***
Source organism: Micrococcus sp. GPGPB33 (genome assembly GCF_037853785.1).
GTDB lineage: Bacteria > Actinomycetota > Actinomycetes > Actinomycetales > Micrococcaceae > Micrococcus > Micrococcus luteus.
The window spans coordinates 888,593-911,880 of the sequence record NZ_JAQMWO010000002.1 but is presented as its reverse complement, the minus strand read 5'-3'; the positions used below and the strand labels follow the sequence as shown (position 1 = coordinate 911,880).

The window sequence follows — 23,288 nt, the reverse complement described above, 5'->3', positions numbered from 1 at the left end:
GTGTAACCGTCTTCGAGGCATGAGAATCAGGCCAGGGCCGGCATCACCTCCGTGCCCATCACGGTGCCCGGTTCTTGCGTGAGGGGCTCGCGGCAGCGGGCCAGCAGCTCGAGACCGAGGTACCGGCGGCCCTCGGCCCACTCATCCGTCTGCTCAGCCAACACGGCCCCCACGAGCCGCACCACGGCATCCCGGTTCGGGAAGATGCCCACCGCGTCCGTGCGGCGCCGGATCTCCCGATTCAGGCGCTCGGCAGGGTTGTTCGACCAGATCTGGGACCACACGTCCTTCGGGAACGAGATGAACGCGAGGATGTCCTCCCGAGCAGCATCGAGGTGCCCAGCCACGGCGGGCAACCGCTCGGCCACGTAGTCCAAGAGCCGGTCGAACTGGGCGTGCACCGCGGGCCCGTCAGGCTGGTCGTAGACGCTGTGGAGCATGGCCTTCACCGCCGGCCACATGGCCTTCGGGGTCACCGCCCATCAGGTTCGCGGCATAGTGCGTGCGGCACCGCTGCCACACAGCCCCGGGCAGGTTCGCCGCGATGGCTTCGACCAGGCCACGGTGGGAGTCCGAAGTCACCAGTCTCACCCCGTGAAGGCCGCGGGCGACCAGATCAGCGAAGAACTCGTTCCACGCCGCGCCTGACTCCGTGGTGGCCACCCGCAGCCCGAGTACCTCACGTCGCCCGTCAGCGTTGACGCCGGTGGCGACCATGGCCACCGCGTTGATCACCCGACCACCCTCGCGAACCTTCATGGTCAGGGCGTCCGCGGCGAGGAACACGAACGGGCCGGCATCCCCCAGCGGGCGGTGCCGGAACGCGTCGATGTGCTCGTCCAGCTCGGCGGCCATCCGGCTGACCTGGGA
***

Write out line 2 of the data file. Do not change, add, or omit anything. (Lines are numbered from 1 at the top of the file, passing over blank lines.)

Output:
GTDB lineage: Bacteria > Actinomycetota > Actinomycetes > Actinomycetales > Micrococcaceae > Micrococcus > Micrococcus luteus.